Bodies and Performance
In this section:
Research MissionThe Bodies and Performance Research Group seeks to explore the way bodies are performed in their cultural, biological, philosophical, aesthetic and mediated contexts and manifestations. The group’s mission is to understand contemporary performance and theory which articulate, aestheticize and politicize the desires and demands of the lived body.
The lived body is intersectional, experiential, embodied and digitalized. Contemporary practice and discourse is moving us beyond fixed cultural and social binaries and categories into a more ‘trans’ relationship with the body. The body is embedded and extended in its political, virtual social and historical environment but it is also driven by its own internal workings – its personal demands, needs and desires. The Bodies and Performance Research Group would like to consider the pleasure, joy, pain and everyday exigencies of the lived body – gender, love, fear, sex, sexuality, motherhood, pregnancy, parenthood, cooking and eating, domestic work, hormonal shifts, ageing and illness, as well as technologies that enhance and shape the body as lived. Central to our concerns is how those bodily experiences are articulated and represented in and through performance. The group also seeks to understand the way in which these new configurations of the lived body impacts on the political as a critical dialogue.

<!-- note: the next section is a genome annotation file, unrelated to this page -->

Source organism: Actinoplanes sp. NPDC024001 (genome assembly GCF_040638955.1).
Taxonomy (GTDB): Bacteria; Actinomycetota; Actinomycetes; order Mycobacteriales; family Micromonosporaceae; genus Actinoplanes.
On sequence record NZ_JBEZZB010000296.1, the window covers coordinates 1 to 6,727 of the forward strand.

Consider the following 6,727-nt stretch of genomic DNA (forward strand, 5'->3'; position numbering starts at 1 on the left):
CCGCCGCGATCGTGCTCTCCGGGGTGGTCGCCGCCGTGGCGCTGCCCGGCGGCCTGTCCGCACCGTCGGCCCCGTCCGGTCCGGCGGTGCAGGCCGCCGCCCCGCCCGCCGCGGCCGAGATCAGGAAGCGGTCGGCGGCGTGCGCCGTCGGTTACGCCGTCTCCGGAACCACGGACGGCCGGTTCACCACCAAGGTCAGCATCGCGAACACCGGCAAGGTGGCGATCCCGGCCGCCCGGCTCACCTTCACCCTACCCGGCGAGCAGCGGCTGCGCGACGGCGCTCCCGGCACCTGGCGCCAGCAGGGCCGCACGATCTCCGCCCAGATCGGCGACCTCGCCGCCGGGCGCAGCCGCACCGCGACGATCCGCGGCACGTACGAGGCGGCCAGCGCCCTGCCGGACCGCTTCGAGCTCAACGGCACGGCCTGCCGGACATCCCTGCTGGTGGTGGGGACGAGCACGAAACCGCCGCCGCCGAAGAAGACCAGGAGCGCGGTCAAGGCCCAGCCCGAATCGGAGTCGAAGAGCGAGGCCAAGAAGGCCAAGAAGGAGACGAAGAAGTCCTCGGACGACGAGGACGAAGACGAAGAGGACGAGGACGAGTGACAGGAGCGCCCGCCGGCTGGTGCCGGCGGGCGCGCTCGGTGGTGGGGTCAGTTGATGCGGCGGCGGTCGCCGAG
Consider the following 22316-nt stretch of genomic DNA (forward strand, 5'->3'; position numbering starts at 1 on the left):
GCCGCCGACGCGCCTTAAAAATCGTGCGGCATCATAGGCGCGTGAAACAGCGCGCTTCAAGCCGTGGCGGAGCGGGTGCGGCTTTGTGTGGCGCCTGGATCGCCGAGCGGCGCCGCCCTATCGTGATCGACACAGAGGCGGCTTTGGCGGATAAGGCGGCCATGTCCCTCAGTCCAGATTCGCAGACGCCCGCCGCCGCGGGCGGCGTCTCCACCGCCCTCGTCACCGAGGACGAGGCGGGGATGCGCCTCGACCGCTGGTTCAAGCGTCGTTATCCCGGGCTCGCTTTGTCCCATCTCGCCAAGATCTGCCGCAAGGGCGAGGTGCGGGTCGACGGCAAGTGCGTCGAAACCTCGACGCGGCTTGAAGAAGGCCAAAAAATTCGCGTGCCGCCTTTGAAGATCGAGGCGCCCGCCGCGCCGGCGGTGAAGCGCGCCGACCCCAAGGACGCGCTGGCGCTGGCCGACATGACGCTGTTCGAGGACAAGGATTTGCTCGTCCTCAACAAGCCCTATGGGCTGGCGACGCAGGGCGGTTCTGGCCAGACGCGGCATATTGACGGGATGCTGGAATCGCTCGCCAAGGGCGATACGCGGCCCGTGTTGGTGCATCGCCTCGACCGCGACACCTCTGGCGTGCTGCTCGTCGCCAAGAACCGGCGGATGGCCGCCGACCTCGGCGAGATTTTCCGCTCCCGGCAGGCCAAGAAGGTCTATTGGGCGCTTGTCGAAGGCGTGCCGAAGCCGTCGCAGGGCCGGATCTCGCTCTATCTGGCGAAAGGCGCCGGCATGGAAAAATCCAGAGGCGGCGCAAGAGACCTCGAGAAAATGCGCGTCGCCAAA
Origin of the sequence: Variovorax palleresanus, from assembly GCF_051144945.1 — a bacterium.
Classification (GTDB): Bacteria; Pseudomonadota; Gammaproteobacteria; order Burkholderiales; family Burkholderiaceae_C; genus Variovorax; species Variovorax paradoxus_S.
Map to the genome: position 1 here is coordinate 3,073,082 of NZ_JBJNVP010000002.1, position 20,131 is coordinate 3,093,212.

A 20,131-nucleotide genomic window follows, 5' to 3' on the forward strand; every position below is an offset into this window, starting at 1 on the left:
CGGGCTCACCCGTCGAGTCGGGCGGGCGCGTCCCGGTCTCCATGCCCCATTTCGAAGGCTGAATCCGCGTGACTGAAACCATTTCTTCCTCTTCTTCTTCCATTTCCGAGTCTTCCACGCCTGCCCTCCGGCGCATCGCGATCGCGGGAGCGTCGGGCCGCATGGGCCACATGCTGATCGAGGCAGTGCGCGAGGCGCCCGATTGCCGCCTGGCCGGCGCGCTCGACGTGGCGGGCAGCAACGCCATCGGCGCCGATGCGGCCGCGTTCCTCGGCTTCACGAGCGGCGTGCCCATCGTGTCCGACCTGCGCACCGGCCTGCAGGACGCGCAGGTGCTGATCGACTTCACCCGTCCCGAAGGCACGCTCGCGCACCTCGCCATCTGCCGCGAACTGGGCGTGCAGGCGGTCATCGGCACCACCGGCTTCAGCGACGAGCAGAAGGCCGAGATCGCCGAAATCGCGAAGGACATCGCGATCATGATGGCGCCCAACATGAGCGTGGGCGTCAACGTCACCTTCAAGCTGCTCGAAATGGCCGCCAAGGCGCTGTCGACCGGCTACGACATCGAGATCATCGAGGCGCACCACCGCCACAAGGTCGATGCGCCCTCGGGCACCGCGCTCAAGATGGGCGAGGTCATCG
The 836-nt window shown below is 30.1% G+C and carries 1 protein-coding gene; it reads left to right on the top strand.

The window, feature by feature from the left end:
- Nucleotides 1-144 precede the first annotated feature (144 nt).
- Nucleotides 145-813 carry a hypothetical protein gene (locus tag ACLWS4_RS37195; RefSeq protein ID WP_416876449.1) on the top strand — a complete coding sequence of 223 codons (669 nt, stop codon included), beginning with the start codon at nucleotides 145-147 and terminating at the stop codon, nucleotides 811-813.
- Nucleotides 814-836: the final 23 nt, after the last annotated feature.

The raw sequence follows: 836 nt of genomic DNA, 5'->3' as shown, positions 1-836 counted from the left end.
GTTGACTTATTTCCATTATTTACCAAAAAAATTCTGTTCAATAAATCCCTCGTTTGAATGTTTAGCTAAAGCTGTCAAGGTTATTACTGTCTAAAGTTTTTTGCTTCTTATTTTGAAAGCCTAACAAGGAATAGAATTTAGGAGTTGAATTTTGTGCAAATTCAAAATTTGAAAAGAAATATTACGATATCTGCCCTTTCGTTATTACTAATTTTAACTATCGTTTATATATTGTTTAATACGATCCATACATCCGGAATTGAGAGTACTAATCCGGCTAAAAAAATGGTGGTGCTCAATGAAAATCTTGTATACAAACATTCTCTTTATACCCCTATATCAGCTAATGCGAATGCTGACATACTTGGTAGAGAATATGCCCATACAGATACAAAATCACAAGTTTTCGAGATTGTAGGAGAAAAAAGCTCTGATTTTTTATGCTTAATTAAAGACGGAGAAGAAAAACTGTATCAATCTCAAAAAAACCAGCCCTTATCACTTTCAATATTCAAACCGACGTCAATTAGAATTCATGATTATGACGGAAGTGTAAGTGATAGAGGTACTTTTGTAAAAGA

For further information contact: Dr Jacki Wilson J.M.Willson@leeds.ac.uk
Dr Jacki Willson – Academic Fellow in Performance and Culture
Alison Andrews – Know Your Place: the relationship between artists and audiences in site specific-performance
Kate Fox – Stand Up and be (En)Countered: How are (marginalised) identities articulated (and resisted) in mine and others live solo stand up performances?
Dionysia Bouzioti – Visual Perception of the Performing Body and Catharsis in Tragedy Dance Theatre
Emma Gee – The Death of the Director?: the role of the director in participative practice
Carole Kirk – Dancing with Paint: Exploring an ecological account of human cognition to explain both the
agential and social structural dimensions of creative practice
Xristina Penna – Scenography, cognitive science and collective making processes
Mandy Rogerson – A study of choreographic practices as a process of semiosis in the creation of dance-based theatre works with specific reference to the body text.
Laura Griffiths – Leeds Beckett University